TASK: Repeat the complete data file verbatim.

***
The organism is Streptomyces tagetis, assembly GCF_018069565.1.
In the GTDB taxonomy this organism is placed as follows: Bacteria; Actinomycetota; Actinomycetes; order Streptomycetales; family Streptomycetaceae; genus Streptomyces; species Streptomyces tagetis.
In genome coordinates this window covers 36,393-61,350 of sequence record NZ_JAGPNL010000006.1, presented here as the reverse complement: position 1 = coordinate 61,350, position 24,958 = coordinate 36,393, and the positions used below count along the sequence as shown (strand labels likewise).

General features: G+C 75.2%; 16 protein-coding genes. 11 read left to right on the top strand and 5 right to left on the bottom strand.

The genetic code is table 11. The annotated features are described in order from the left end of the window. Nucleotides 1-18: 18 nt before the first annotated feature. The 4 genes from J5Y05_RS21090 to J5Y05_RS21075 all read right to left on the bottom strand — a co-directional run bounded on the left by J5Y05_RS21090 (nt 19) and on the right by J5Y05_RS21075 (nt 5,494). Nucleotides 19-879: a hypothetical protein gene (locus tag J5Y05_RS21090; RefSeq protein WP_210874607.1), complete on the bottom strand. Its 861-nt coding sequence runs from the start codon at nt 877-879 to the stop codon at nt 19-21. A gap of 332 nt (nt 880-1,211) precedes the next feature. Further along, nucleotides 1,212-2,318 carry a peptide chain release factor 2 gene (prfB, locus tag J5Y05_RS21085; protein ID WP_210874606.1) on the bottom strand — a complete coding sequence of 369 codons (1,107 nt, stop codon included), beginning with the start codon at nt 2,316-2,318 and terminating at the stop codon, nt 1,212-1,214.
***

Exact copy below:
The organism is Streptomyces tagetis, assembly GCF_018069565.1.
In the GTDB taxonomy this organism is placed as follows: Bacteria; Actinomycetota; Actinomycetes; order Streptomycetales; family Streptomycetaceae; genus Streptomyces; species Streptomyces tagetis.
In genome coordinates this window covers 36,393-61,350 of sequence record NZ_JAGPNL010000006.1, presented here as the reverse complement: position 1 = coordinate 61,350, position 24,958 = coordinate 36,393, and the positions used below count along the sequence as shown (strand labels likewise).

General features: G+C 75.2%; 16 protein-coding genes. 11 read left to right on the top strand and 5 right to left on the bottom strand.

The genetic code is table 11. The annotated features are described in order from the left end of the window. Nucleotides 1-18: 18 nt before the first annotated feature. The 4 genes from J5Y05_RS21090 to J5Y05_RS21075 all read right to left on the bottom strand — a co-directional run bounded on the left by J5Y05_RS21090 (nt 19) and on the right by J5Y05_RS21075 (nt 5,494). Nucleotides 19-879: a hypothetical protein gene (locus tag J5Y05_RS21090; RefSeq protein WP_210874607.1), complete on the bottom strand. Its 861-nt coding sequence runs from the start codon at nt 877-879 to the stop codon at nt 19-21. A gap of 332 nt (nt 880-1,211) precedes the next feature. Further along, nucleotides 1,212-2,318 carry a peptide chain release factor 2 gene (prfB, locus tag J5Y05_RS21085; protein ID WP_210874606.1) on the bottom strand — a complete coding sequence of 369 codons (1,107 nt, stop codon included), beginning with the start codon at nt 2,316-2,318 and terminating at the stop codon, nt 1,212-1,214.